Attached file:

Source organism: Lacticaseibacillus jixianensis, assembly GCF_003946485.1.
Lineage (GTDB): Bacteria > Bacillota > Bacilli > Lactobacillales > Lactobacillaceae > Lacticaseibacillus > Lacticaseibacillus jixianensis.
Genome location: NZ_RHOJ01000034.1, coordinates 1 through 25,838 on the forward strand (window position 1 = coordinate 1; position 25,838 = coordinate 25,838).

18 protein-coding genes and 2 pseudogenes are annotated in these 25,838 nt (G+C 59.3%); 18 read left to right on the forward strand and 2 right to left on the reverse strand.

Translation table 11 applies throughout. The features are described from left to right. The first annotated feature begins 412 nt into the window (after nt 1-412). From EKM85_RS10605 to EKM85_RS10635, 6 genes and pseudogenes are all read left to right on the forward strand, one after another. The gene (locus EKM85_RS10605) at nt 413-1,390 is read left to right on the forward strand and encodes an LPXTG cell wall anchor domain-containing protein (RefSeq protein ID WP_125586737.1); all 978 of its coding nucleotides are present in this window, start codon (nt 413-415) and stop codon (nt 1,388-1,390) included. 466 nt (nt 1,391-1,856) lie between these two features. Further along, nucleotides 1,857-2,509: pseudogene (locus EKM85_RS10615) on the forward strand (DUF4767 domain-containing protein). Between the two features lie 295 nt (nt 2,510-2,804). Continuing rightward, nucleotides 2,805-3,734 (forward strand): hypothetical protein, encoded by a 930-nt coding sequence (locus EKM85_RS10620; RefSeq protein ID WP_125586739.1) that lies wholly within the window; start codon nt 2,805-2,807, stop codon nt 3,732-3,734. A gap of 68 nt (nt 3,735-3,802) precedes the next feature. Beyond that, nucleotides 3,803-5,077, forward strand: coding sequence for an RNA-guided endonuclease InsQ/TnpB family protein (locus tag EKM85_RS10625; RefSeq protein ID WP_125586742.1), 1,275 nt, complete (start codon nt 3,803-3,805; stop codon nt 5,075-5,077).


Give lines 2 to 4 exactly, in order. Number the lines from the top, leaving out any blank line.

Lineage (GTDB): Bacteria > Bacillota > Bacilli > Lactobacillales > Lactobacillaceae > Lacticaseibacillus > Lacticaseibacillus jixianensis.
Genome location: NZ_RHOJ01000034.1, coordinates 1 through 25,838 on the forward strand (window position 1 = coordinate 1; position 25,838 = coordinate 25,838).

18 protein-coding genes and 2 pseudogenes are annotated in these 25,838 nt (G+C 59.3%); 18 read left to right on the forward strand and 2 right to left on the reverse strand.